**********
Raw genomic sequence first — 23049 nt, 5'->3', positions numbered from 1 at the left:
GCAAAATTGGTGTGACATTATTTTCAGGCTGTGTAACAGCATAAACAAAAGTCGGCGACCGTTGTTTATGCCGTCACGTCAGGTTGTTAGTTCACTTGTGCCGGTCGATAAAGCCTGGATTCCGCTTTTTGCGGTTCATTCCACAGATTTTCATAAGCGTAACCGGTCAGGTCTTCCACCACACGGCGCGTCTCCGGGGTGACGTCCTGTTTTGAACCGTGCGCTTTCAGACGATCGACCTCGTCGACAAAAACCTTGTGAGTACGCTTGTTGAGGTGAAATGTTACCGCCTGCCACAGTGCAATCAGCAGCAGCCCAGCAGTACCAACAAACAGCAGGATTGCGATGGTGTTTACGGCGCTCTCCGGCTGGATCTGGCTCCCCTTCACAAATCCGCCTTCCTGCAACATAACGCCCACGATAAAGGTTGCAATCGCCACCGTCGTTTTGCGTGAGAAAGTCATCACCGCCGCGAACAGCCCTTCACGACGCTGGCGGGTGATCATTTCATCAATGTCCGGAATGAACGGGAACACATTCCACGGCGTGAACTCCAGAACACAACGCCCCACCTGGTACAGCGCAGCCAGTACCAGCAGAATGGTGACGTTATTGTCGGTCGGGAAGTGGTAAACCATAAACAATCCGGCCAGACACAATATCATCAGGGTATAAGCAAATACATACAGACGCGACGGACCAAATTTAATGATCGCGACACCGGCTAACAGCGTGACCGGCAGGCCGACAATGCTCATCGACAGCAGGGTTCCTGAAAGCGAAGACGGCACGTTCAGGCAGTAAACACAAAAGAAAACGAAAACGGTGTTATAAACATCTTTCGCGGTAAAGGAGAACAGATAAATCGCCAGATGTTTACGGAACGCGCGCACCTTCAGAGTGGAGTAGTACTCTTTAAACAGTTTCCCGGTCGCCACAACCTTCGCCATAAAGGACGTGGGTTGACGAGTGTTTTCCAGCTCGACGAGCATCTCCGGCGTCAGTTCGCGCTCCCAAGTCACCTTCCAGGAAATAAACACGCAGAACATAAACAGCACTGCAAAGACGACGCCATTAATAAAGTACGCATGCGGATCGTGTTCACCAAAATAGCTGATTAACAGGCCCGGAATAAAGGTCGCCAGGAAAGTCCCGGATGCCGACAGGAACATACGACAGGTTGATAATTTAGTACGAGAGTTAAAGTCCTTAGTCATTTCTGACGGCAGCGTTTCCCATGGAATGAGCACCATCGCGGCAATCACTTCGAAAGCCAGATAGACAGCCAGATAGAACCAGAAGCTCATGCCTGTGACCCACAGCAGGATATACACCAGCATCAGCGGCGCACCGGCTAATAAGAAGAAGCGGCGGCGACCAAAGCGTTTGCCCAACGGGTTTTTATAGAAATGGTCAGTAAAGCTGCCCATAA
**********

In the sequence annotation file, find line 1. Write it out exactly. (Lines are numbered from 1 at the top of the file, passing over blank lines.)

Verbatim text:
Raw genomic sequence first — 23049 nt, 5'->3', positions numbered from 1 at the left: